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RE: Strange authentication attempts
From: Steven Trewick (STrewickjoplings.co.uk)
Date: Fri Apr 02 2004 - 03:39:23 CST
I think you are 100% correct.
This look's like a scripted attack on Cayman/Netopia DSL routers,
(or similar kit).
The manual for one of these can be downloaded from :
I make this assumption based on the command syntax of the embedded OS
on the Cayman router, which appears to be very similar to the command
syntax used on ATMOS based routers with which I have become very familiar.
Essentially, if the router was configured with no admin password,
which, as far as I can see for the model referred to in the dox
shouldn't happen (but we all know these things *do* happen), then
a telnet to the routers ip would yield an instant CLI with no
authentication, and the following tuples, rather than being auth
attempts most likely represent (as you suggest) commands to the
The command syntax for the CLIs on these types of devices can often
be accessed almost as though it were a directory structure (XML-ists
among you will probably like to call these namespaces).
This is also the case for the Cayman OS (from the manual) :
"The help command lets you display on-line help for SHELL and CONFIG
commands. To display a list of the commands available to you from your
current location within the command line interface hierarchy, enter help. "
This sounds a bit odd, so here's an example based on an ATMOS CLI session,
think of 'help' as a replacement for ls (or dir, if you're that way
hax0rsomebox># telnet 192.168.0.1
ip nat bun ethernet system
ping dhcp version [etc]
PING - reply from 192.168.0.2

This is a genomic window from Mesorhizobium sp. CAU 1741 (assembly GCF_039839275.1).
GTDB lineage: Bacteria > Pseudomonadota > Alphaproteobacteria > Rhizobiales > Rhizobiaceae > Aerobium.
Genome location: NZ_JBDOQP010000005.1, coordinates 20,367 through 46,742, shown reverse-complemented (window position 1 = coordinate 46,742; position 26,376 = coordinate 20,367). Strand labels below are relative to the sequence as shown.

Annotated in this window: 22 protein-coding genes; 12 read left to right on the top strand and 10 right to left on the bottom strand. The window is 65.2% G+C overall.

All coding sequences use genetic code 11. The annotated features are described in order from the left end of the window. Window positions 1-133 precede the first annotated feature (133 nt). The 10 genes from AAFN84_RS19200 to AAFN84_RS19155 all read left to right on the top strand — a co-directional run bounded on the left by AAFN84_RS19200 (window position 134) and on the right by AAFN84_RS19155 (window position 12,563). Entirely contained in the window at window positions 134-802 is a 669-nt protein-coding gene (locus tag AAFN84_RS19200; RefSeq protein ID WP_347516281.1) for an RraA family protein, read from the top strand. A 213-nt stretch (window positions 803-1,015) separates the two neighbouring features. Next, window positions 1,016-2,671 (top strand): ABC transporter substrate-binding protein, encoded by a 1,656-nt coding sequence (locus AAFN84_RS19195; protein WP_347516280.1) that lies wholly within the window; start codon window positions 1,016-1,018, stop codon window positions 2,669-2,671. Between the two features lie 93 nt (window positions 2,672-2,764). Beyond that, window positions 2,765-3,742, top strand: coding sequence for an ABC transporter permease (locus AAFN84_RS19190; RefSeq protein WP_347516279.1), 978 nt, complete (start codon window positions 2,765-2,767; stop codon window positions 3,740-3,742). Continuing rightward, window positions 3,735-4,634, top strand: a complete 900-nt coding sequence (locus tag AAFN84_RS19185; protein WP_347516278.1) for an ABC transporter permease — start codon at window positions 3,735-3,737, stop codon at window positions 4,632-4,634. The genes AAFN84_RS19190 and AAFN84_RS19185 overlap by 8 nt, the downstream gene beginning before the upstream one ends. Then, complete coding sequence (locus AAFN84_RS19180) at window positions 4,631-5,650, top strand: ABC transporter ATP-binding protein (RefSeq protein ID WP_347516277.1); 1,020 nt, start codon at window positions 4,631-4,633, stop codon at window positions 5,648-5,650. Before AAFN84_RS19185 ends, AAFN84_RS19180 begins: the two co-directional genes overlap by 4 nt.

We could have achieved the same thing by typing
192.168.0.1>ip ping 192.168.0.2
from the initial menu.
A telnet session to a CLI like this with no password that then issues
the command 'config system' would match the syntax of the Cayman OS.
Technically the full CLI syntax for the first tuple config/system
would be 'configure system' (See the manual for the syntax notes),
however, the Cayman OS allows the shortening of syntax elements to
their shortest unique representation, so 'config system' will
work just as well.
the next set of commands are attempting to set two passwords
one for user 'admin' and one for user 'user'.
Not so coincidentally, these are the two hardwired user accounts
in the Cayman OS.
After the password commands are issued, we see the double of the
password, again this is characteristic of the Cayman OS as per the
syntax guide. (My ATMOS routers for instance don't ask for any kind
of confirmation on password changes, but then, they'll let you do
it by SNMP, go figure!)
Again, the full syntax would actually be 'set password admin | user',
I'm willing to bet the 'set' part of the command is redundant.
(As is the case on the ATMOS based stuff I have lying round).
Either that, or the script is broken, and even if it came across
an unprotected Cayman (or similar OS) router, it wouldn't work.
I know where I'd put my money.
Also, here is a correlation of Cayman kit being installed by engineers
at customer premises with no passwords (although this is fairly old)
Note that in the write up, the command set used to *set passwords*
to protect the router is unerringly similar to the traces presented,
and consistent with the discussion above.
Of course, it could be something else entirely :-)
> -----Original Message-----
> From: John Narron [mailto:zeekcdsinet.net]
> Sent: 31 March 2004 16:33
> To: incidentssecurityfocus.com
> Subject: Re: Strange authentication attempts
> In-Reply-To: <20040330164153.5848.qmailwww.securityfocus.com>
> I've gathered some new information regarding this incident.
> I've been watching port 23 coming in and out of my network
> and captured a session. It appears to be some worm, trojan,
> or script thats seeking out a particular device that allows
> an unauthenticated login, then sets up a username and
> password and saves the configuration. The commands are as follows:
> password admin
> password user
> It appears to set up a user named 'admin' with a password of
> '13370n3z', and another user name 'user' with a password of
> 'fawkoffsz'. I'm not sure what kind of device uses these
> sequence of commands, but I'm suspecting some sort of cable
> or DSL router (since a lot of those, still, come with
> unauthenticated logins).
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